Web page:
- Far Cry 4: During the game's prologue in his palace, Pagan Min muses that this is the difference between men and women:
- Pagan: The last time I saw Ishwari was years ago. She told me she loved me. Women, they can do that. They can say they love you in the moment and mean it. Men on the other hand...no, men can only really love you in hindsight. When too much distance has built up...
- Shovel Knight: In the King of Cards campaign, King Knight wants to become the king, so in the end, when the Enchantress presents him an option for his wishes to come true by making him the King of Pridemoor, he betrays his friends and accepts her offer. He finally gets what he wanted: he becomes king, has all the riches at his disposal, and has proven himself to be a very capable fighter. However, he realizes too late that it's cost him the full-hearted support of three kingdoms, his friendships, and even the love of his mother. At the end, he's ditched everything that made him happy all for the sake of the crown, and even then, he's become nothing more but a Puppet King for the Enchantress, despised by everyone.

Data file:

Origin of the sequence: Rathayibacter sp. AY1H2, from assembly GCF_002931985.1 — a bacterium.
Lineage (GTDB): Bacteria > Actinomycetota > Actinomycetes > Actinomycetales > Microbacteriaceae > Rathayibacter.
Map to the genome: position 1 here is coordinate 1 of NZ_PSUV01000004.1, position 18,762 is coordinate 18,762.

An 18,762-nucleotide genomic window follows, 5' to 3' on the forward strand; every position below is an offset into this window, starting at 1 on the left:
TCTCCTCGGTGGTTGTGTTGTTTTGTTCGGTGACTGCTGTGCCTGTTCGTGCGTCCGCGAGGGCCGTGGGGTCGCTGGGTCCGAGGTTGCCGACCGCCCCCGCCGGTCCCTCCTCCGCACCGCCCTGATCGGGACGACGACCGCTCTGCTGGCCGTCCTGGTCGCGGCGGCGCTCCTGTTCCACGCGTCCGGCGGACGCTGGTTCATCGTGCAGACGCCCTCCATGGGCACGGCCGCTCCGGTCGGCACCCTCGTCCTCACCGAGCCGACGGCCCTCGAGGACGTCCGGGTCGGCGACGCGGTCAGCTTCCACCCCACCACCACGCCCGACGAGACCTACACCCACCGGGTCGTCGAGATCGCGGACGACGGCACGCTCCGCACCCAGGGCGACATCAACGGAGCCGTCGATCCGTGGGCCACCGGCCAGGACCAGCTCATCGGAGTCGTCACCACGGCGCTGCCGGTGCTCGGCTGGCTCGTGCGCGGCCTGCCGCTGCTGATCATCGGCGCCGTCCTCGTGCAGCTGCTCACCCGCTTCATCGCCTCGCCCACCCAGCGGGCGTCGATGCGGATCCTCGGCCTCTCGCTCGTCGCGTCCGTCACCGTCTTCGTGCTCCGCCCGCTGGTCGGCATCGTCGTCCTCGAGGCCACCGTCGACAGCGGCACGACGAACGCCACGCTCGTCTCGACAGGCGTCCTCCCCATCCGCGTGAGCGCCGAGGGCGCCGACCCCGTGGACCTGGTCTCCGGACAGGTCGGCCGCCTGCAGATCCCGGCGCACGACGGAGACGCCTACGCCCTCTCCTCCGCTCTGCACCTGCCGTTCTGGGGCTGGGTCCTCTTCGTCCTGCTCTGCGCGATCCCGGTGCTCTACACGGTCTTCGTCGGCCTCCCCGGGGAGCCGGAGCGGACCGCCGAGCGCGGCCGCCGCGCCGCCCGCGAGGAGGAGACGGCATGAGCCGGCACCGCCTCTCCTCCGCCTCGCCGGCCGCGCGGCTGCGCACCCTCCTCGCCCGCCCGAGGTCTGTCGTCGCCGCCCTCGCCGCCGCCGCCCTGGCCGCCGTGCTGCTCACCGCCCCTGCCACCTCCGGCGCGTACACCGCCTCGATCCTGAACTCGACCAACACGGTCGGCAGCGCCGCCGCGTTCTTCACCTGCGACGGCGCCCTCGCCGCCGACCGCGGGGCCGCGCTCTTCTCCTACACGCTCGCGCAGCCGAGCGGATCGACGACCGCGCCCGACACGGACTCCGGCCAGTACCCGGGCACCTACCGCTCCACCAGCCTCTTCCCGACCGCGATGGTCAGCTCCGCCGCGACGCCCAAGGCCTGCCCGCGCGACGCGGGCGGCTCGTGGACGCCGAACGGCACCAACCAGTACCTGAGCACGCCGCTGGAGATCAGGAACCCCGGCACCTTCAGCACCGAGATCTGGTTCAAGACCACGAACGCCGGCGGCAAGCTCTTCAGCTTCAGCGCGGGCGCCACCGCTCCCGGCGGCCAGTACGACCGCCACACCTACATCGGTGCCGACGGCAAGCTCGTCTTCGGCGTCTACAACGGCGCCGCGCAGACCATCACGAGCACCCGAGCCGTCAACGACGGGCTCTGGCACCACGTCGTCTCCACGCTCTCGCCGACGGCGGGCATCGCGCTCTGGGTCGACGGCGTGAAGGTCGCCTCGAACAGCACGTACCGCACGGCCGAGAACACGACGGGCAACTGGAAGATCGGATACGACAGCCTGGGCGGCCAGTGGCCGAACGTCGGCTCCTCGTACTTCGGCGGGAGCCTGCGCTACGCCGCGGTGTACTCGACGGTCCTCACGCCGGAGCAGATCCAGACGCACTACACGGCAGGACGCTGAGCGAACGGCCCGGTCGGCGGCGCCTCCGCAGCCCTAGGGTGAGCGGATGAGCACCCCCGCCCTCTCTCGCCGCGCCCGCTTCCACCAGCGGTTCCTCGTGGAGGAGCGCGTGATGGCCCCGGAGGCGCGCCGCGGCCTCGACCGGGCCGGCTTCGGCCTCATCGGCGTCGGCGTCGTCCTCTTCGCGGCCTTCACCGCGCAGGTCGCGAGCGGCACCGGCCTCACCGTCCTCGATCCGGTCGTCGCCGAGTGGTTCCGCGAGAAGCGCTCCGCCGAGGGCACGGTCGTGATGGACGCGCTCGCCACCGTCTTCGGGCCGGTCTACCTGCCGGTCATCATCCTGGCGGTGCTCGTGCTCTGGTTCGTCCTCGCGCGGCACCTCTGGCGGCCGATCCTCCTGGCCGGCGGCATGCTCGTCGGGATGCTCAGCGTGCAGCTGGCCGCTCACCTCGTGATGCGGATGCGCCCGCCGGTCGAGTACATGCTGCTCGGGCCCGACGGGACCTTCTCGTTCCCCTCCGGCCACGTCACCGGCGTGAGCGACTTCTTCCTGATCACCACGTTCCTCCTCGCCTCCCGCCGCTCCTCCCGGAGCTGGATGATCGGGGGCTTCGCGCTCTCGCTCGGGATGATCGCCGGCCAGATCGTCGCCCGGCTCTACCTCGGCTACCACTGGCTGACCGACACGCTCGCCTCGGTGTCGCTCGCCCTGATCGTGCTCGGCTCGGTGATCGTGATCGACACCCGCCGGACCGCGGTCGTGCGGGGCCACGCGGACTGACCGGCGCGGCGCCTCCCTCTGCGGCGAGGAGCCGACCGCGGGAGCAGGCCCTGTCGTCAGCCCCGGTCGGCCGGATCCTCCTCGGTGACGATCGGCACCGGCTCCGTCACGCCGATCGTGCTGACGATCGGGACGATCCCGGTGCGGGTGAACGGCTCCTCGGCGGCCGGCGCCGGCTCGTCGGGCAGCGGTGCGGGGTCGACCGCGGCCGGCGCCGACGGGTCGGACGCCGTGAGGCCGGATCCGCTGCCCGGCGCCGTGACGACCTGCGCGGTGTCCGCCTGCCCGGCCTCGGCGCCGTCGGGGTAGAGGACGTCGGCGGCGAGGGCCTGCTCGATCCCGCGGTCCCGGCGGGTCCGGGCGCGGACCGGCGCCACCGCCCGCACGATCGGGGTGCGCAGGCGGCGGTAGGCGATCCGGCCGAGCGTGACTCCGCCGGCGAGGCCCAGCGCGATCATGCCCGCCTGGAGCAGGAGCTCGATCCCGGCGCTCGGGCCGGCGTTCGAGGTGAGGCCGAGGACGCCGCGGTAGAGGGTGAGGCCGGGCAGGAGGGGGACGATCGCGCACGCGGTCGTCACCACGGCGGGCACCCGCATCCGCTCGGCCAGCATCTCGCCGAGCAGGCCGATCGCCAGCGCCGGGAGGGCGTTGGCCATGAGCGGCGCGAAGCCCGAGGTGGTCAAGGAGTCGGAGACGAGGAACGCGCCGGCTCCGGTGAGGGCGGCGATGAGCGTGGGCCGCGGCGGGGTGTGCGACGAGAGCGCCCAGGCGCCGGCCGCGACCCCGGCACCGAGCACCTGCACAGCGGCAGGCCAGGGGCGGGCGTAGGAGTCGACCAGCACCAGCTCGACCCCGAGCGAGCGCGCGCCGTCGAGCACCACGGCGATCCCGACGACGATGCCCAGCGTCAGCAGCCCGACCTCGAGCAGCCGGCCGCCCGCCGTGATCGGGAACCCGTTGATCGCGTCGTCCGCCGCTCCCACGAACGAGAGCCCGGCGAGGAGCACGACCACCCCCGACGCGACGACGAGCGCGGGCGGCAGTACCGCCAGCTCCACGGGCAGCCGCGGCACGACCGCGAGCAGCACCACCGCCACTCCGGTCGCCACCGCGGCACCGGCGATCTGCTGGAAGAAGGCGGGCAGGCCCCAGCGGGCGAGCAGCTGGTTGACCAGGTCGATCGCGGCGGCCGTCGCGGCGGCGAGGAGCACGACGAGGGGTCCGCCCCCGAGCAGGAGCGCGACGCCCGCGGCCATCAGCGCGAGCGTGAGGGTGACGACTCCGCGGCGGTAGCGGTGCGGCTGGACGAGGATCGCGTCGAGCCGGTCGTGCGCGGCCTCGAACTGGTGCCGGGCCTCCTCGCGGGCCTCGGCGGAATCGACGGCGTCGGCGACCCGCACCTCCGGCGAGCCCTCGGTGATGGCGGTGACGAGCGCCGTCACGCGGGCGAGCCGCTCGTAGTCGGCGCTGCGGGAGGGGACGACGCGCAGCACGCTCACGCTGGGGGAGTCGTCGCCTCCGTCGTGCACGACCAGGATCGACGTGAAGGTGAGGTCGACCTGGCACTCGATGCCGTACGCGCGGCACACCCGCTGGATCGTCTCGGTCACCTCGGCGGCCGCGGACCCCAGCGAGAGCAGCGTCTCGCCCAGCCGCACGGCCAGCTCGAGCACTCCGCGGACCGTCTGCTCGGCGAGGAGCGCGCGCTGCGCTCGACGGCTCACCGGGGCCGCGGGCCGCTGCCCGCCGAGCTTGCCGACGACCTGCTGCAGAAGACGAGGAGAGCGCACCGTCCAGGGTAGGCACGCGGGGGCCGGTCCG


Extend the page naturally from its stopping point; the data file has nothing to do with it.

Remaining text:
- During the final confrontation between Therese and Jeanette Voerman in Vampire: The Masquerade Bloodlines, the Fledgling has the option of asking if there was never a time when the sisters weren't at each others' throats. The two hesitantly explain that when they were young, their father was convinced that they would only get hurt if they left the house and forced them to stay indoors - where they simply imagined worlds of their own. Back in the present, the two of them regretfully muse that they were so happy ruling those worlds together before they grew apart. It's ultimately this realization that prompts Therese and Jeanette to finally mend their bridges and take over Santa Monica together.